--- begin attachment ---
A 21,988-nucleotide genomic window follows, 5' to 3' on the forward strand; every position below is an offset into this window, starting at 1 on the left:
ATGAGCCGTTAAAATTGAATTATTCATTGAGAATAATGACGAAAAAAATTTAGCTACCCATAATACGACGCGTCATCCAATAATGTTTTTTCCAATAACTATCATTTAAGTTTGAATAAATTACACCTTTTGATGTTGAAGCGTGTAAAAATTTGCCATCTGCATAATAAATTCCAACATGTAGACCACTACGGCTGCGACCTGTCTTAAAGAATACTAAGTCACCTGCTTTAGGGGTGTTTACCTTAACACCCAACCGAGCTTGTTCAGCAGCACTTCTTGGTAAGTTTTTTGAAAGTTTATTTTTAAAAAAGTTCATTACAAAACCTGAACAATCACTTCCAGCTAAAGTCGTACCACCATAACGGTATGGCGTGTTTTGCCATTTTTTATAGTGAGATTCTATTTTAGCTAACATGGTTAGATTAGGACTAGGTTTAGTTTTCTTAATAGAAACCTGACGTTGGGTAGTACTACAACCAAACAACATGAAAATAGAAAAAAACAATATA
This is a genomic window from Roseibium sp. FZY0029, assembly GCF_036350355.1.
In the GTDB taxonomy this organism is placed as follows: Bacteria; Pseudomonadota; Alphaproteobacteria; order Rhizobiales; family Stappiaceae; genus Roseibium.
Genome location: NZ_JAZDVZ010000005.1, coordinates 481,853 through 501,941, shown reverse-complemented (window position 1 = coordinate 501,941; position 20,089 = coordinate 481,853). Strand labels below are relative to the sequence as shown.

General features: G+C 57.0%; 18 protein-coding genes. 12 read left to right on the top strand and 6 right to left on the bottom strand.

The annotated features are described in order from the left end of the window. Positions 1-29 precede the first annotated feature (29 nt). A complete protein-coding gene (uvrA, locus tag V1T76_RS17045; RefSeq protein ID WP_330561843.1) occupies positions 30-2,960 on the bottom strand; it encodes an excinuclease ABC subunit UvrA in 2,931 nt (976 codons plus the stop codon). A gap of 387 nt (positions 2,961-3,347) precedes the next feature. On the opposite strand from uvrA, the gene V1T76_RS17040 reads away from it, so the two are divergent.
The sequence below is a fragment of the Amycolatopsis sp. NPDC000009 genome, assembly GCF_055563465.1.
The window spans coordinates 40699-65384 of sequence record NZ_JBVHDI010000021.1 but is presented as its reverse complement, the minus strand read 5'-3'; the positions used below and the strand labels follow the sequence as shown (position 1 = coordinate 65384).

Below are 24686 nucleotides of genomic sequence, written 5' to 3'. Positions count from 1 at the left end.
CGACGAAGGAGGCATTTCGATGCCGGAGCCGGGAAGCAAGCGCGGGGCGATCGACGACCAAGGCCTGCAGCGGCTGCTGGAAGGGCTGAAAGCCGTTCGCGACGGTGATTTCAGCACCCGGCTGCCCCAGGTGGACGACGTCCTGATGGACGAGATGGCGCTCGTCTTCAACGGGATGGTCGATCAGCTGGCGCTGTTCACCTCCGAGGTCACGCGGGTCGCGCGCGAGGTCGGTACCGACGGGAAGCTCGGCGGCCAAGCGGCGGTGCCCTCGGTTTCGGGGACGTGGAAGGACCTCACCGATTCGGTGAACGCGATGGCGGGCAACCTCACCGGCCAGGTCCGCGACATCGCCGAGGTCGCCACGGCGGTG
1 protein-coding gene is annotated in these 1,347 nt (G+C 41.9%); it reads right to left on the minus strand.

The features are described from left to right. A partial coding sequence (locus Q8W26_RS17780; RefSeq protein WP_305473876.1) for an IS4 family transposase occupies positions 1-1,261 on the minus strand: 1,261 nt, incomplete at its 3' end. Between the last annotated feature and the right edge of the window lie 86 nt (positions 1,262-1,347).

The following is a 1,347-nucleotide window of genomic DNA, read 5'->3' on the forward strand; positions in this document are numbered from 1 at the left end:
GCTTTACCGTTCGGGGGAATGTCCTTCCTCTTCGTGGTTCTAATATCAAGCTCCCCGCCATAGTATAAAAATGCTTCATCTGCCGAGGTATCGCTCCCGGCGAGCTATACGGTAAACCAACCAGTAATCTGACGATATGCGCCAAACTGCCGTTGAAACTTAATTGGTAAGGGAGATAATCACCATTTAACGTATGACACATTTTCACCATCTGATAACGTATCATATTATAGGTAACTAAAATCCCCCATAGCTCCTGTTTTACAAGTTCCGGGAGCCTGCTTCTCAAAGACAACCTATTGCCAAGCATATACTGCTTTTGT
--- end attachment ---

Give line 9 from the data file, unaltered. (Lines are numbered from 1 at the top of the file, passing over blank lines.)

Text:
The window spans coordinates 40699-65384 of sequence record NZ_JBVHDI010000021.1 but is presented as its reverse complement, the minus strand read 5'-3'; the positions used below and the strand labels follow the sequence as shown (position 1 = coordinate 65384).